Kent, now under complete control of the demon, sneaks into the house and kills Meg's father, Walt, by ripping off his jaw right in front of her. Kent's physical looks resemble the Clöyne. Meg fights against her husband, but Kent attempts to take both their unborn baby and Jack. After a chase inside the house, Meg is forced to knock his head off with a hammer. Thinking the creature is dead, Meg apologizes to Jack for everything that has happened. However, due to a piece of muscle attached to the body and head, Kent revives, and grabs Jack's leg. Meg then forcibly pulls the head off, killing the demon and her husband. Meg looks in horror as the Clöyne skin melts away, the skin turns back to the clown suit, revealing Kent's human form. In the end, Kent's body is autopsied, while the costume is packed up to be analyzed by the police.


  • Laura Allen as Meg McCoy
  • Andy Powers as Kent McCoy
  • Peter Stormare as Herbert Karlsson
  • Elizabeth Whitmere as Denise
  • Christian Distefano as Jack McCoy
  • Chuck Shamata as Walt
  • Robert Reynolds as Dr. Martin Karlsson
  • Lucas Kelly as Colton
  • Michael Riendeau as Robbie
  • Matthew Stefiuk as Detective
  • Miller Timlin as Camper
  • Eli Roth as Frowny the Clown


Eli Roth was the film's producer and had a brief cameo as Frowny the Clown.

In November 2010, Jon Watts and Christopher D. Ford uploaded a fake trailer to YouTube that announced Eli Roth would produce the film; Roth was not involved at the time. Roth spoke about the film, saying: "I loved how ballsy they were, issuing a trailer that said, 'From the Master of Horror, Eli Roth.' Some people thought I'd made the movie, or that it was another fake Grindhouse trailer... I really felt these guys deserved a shot, and that people are truly freaked out by evil clowns. It's new territory to make this a version of The Fly, where this guy can feel himself changing, blacking out only to find blood all over his clown suit. You're sympathetic toward a monster until the monster actually takes over."[7]

Principal photography began in November 2012 in Ottawa. Roth joined as a producer, and Watts directed the film based on a screenplay co-written with Ford.[8]


Matt Veligdan composed the film's score, and eight songs were featured on its soundtrack.

Soundtrack album by Matt Veligdan
Released December 27, 2014
Recorded December 27, 2014
Genre Movie soundtrack
Label Epic Records
Producer Matt Veligdan
  • Benjamin Dickinson – "Frowny the Clown"
  • Brian McKenna – "Mexican Lindo"
  • Jared Gutstadt – "Taste of Mexico"
  • Gods of Fire – "The Long Walk"
  • Matt Veligdan – "Sonata La Squarzona"
  • Neil Sedaka – "King of Clowns"
  • Matt Veligdan – "Hardship"
  • Nirvana – "Everybody Loves a Clown"


In September 2012, Dimension Films and FilmNation Entertainment acquired distribution rights to the film.[9] The film was released on November 13, 2014 in Italy.[10] The UK premiere was February 27, 2015, in Scotland at FrightFest Glasgow 2015, followed by the DVD and Blu-ray release March 2, 2015.[11] The film was also released in the Philippines on March 25, 2015 and in Mexico on May 22, 2015. After being delayed, the film was released in the United States on June 17, 2016.[12]

Critical response[edit]

On review aggregator website Rotten Tomatoes, the film holds an approval rating of 45% based on 22 reviews, and an average rating of 4.4/10.[13]

Dominic Cuthbert of Starburst rated it 7/10 stars and wrote, "Clown may be formulaic and filled up to the guts with familiar tropes, but it is tremendous fun and an effective body horror."[14] Howard Gorman of Scream magazine rated it 5/5 stars and wrote, "With Clown the filmmakers have created an all-new monster of demonic proportions and it's a concept that certainly deserves to spawn a sequel or two as the sky really is the limit."[15] Jeremy Aspinall of the Radio Times rated it 2/5 stars and described it as "efficiently put together if a little sedate in pace".[16] Anton Bitel of Little White Lies wrote that the film doubles as an equally harrowing story of "a family man's losing struggle with his own paedophiliac impulses".[17] Brad Miska of Bloody Disgusting rated it 3/5 stars and wrote, "Even though it's mostly a bore, there's still some really cool and fun stuff scattered throughout."[18] Keri O'Shea of Brutal as Hell wrote, "Neither frightening nor funny, here's another lesson to prove that fake trailers are often fine just as they are."[19] Joel Harley of HorrorTalk rated it 2/5 stars and wrote, "What could have been one of the few great killer clown movies winds up as yet another disappointment, being too uneven in tone and pace to be considered a success."[20]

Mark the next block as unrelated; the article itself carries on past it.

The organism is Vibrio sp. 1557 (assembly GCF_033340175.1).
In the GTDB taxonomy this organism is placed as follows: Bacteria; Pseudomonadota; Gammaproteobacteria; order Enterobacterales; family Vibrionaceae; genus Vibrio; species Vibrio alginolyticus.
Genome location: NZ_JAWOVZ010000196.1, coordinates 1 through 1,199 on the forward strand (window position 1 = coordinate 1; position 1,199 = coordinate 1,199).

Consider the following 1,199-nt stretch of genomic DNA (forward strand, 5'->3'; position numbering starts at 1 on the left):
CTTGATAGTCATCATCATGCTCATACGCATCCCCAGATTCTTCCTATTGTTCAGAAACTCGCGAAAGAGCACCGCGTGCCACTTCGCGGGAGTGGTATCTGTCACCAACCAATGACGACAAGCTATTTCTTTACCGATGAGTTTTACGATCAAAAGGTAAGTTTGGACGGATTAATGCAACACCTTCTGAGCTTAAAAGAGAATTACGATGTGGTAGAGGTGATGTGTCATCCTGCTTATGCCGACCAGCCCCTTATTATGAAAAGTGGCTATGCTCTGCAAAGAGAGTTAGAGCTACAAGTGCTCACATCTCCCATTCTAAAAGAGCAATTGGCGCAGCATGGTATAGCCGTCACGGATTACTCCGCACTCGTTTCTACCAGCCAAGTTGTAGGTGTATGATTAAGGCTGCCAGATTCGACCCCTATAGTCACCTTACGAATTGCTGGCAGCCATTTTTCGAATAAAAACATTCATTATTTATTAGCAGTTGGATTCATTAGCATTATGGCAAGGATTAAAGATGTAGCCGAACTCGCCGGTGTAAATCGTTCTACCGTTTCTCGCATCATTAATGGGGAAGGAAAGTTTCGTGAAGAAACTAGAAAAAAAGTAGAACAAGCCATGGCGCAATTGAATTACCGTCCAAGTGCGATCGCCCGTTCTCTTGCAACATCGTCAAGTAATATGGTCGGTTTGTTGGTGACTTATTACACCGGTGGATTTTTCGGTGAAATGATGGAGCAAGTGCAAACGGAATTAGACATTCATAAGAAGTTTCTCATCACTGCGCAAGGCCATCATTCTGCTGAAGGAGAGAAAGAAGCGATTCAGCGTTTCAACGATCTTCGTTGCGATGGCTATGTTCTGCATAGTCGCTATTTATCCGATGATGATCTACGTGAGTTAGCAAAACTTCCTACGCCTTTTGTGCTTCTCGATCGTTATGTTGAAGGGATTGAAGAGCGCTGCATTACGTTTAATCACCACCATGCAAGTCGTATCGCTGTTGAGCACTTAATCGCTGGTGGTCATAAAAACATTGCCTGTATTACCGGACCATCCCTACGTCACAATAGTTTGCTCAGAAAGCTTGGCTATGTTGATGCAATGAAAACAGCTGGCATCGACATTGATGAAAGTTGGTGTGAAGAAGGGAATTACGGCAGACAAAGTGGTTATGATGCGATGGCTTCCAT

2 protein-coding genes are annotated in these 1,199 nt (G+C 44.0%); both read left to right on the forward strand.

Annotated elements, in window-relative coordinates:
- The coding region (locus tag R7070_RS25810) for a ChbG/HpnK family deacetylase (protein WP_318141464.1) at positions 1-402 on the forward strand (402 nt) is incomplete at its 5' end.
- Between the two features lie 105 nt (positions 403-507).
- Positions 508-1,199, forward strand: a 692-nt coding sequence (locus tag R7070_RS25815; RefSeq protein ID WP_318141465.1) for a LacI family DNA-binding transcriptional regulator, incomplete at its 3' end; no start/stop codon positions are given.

1. ^ "CLOWN (18)". British Board of Film Classification. January 12, 2015. Retrieved January 12, 2015. 
  2. ^ "Clown (2014)". AllMovie. Retrieved January 26, 2017. 
  3. ^ "Eli Roth Talks 'Clown', Piracy And The Comic Book Movie He Wants To Make". Forbes. Retrieved September 7, 2016. 
  4. ^ "Clown (2015)". The-Numbers. Retrieved September 7, 2016. 
  5. ^ Riggi, Erika (November 13, 2014). "Al cinema Clown, horror psicologico prodotto da Eli Roth. Clip in esclusiva". La Gazzetta dello Sport (in Italian). Retrieved March 22, 2016. 
  6. ^ Alessandro, Anthony D' (March 22, 2016). "Weinstein Co./Dimension's 'Clown' Set To Haunt This June". Deadline Hollywood. Retrieved March 23, 2016. 
  7. ^ "Eli Roth Producing 'Clown,' Based on Fake Eli Roth Movie Trailer - /Film". Slashfilm. Retrieved 8 November 2014. 
  8. ^ Kit, Borys. "Shooting Underway for Eli Roth's Horror Movie 'Clown' (Exclusive)". The Hollywood Reporter. Retrieved 8 November 2014. 
  9. ^ "Toronto: Dimension Scores Big Deal For Eli Roth Pics 'Aftershock' And 'Clown'". Deadline Hollywood. Retrieved 8 November 2014. 
  10. ^ "This Poster For Eli Roth's New Movie Was Just Banned In Italy". Retrieved 8 November 2014. 
  11. ^ "Eli Roth's 'Clown' Gets Massive Image Gallery!". Retrieved 8 November 2014. 
  12. ^ Miska, Brad (March 22, 2016). "Eli Roth's 'Clown' Hitting Theaters This June!". Retrieved March 23, 2016. 
  13. ^ "Clown (2016)". Rotten Tomatoes. Fandango Media. Retrieved April 26, 2018. 
  14. ^ Cuthbert, Dominic. "Clown". Starburst. Retrieved April 13, 2015. 
  15. ^ Gorman, Howard (January 22, 2015). "CLOWN: Film Review". Scream. Retrieved April 13, 2015. 
  16. ^ Aspinall, Jeremy. "Clown". Radio Times. Retrieved April 13, 2015. 
  17. ^ Bitel, Anton (February 3, 2015). "Glasgow FrightFest 2015: New Horror Round-up". Little White Lies. Retrieved April 13, 2015. 
  18. ^ Miska, Brad (March 4, 2015). "[Review] 'Clown' Delivers All Sorts of Juicy Surprises". Bloody Disgusting. Retrieved April 13, 2015. 
  19. ^ O'Shea, Keri (February 28, 2015). "DVD Review: Clown (2014)". Brutal as Hell. Retrieved April 13, 2015. 
  20. ^ Harley, Joel (March 6, 2015). "Clown Movie Review". HorrorTalk. Retrieved April 13, 2015. 

External links[edit]